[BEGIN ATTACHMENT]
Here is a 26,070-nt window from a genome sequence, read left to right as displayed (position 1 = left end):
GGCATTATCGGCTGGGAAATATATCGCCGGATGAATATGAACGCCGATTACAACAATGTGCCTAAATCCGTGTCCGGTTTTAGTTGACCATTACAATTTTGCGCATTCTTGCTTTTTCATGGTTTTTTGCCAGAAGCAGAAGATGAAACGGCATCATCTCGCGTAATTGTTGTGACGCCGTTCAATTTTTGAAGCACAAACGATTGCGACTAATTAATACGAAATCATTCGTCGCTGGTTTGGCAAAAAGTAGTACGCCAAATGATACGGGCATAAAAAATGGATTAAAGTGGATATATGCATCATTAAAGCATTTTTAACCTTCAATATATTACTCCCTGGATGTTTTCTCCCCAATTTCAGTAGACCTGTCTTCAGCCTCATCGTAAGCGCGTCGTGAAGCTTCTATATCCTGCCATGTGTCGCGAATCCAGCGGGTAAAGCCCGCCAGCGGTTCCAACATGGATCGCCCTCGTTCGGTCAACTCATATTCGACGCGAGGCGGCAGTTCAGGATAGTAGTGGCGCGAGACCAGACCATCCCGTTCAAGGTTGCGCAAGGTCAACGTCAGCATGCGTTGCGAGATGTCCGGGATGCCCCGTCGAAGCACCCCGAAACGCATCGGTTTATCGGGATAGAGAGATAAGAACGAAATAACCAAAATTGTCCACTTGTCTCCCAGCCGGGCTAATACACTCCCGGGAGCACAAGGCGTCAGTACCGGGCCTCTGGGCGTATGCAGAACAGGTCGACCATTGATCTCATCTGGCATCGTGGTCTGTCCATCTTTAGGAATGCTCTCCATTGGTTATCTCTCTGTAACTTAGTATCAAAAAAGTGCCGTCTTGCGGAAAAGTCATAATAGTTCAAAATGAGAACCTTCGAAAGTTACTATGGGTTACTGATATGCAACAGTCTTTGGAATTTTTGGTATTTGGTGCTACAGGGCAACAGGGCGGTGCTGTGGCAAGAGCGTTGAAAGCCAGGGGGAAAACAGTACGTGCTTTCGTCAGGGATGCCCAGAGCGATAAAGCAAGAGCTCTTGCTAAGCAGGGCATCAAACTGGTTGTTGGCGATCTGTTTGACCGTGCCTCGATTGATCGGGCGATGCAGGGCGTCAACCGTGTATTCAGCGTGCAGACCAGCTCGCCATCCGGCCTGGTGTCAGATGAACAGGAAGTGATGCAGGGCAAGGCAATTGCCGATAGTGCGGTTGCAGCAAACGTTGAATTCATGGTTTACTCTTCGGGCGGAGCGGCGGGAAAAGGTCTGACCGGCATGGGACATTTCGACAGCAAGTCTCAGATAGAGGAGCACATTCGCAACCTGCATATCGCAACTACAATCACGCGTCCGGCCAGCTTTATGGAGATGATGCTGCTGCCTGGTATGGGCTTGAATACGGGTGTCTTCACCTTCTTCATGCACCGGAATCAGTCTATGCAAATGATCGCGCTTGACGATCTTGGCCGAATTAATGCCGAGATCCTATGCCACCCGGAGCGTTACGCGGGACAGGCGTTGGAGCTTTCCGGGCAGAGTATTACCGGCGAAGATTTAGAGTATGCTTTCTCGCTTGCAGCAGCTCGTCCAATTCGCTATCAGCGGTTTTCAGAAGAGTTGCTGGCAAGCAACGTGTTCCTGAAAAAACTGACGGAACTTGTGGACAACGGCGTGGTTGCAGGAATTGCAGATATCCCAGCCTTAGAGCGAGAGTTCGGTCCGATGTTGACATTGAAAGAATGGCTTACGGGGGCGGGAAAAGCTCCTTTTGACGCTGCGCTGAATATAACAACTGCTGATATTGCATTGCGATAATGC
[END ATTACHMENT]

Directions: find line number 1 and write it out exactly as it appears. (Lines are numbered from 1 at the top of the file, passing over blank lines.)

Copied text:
Here is a 26,070-nt window from a genome sequence, read left to right as displayed (position 1 = left end):